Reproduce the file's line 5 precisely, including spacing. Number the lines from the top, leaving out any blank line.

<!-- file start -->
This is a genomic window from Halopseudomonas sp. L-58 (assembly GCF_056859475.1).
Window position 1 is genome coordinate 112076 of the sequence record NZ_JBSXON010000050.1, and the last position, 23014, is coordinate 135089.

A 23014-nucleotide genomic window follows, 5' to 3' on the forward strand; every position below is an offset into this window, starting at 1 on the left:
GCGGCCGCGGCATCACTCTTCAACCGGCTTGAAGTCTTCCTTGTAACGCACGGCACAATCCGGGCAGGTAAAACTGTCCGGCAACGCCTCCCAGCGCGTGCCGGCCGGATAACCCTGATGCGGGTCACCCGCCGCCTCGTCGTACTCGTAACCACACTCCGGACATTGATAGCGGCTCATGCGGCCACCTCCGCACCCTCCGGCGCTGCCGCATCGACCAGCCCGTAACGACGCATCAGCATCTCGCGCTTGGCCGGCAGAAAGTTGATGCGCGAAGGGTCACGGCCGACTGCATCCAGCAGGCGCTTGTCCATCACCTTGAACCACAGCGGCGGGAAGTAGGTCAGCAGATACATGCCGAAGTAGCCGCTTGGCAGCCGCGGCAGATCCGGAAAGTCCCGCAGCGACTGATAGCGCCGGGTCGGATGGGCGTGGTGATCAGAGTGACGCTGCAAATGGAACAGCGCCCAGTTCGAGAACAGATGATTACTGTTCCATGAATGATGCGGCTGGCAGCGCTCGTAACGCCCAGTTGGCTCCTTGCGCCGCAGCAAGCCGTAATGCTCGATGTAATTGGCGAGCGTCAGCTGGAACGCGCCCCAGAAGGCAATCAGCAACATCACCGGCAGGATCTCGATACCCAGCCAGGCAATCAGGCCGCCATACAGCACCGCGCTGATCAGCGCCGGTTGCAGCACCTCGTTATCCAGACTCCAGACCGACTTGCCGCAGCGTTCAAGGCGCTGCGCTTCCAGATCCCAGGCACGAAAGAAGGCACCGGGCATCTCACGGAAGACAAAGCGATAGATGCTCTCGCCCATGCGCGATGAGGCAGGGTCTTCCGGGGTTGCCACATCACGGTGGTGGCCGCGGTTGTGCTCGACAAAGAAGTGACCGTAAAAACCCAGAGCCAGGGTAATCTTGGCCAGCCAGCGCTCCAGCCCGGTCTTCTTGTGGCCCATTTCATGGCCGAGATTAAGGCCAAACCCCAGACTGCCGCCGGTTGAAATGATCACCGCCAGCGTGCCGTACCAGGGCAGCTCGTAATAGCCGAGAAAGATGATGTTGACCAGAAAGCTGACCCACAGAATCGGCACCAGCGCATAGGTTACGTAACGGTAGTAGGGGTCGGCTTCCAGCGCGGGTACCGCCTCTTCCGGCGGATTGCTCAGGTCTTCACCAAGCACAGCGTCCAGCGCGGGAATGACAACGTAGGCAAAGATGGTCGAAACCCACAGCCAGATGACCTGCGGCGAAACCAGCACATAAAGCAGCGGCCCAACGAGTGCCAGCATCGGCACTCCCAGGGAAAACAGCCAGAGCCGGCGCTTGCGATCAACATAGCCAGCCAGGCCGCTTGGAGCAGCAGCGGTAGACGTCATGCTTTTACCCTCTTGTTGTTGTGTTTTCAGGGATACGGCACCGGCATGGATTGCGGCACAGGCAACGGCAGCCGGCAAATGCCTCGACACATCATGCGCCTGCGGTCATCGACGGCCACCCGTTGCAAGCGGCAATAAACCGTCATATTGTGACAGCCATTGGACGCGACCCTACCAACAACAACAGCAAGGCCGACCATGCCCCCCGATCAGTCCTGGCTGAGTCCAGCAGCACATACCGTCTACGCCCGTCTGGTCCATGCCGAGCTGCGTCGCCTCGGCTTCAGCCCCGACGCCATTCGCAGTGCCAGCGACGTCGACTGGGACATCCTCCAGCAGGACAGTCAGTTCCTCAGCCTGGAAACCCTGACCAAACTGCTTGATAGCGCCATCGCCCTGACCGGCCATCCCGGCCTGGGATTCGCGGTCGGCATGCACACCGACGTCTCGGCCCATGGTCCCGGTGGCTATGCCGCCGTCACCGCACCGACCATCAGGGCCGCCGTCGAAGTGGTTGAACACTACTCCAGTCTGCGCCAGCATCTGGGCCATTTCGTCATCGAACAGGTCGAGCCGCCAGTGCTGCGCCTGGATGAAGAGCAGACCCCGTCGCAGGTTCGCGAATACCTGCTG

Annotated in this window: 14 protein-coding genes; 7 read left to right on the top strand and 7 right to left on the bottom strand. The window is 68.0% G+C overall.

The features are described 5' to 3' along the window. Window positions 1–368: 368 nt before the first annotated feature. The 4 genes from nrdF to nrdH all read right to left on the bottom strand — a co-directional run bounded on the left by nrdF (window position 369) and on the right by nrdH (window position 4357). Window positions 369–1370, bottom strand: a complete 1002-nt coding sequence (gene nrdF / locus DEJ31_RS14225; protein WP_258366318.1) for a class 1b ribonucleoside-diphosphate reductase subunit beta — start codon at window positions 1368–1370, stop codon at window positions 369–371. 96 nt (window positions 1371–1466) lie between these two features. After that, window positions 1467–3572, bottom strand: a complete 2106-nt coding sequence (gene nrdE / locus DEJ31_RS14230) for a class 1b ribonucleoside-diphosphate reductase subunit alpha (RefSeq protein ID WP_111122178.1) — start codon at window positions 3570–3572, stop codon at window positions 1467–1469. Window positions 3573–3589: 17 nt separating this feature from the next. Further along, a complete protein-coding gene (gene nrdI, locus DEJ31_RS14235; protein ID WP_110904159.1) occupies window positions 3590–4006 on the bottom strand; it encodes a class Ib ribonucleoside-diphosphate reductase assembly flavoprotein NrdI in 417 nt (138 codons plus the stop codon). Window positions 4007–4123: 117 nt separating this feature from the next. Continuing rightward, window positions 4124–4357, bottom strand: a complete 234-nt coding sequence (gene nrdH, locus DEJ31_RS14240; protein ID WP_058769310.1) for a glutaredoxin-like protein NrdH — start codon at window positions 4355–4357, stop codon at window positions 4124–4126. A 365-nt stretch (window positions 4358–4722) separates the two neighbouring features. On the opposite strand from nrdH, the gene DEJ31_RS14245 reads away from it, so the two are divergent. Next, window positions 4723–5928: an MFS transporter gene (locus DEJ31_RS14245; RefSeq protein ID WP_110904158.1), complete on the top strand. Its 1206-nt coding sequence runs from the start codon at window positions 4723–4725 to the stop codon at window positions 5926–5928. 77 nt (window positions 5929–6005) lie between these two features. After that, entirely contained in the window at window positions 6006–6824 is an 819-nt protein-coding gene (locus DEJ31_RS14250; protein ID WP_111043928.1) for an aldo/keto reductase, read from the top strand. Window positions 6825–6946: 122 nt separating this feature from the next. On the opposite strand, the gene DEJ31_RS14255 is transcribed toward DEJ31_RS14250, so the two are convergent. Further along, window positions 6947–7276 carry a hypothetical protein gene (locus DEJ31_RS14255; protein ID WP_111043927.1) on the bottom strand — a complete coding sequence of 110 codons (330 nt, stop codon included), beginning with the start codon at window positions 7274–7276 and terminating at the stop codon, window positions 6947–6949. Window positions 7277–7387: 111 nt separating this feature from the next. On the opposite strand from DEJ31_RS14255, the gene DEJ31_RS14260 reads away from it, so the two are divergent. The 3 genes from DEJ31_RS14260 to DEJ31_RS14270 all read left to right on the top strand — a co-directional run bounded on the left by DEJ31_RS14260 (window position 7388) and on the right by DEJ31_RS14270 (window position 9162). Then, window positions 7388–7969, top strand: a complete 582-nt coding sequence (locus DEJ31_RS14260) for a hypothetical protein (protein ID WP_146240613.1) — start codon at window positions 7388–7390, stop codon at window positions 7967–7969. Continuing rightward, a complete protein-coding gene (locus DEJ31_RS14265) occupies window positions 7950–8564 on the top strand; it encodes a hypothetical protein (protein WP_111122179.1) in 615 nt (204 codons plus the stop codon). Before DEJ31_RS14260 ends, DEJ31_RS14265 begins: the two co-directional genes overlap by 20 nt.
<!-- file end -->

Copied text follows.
Annotated in this window: 14 protein-coding genes; 7 read left to right on the top strand and 7 right to left on the bottom strand. The window is 68.0% G+C overall.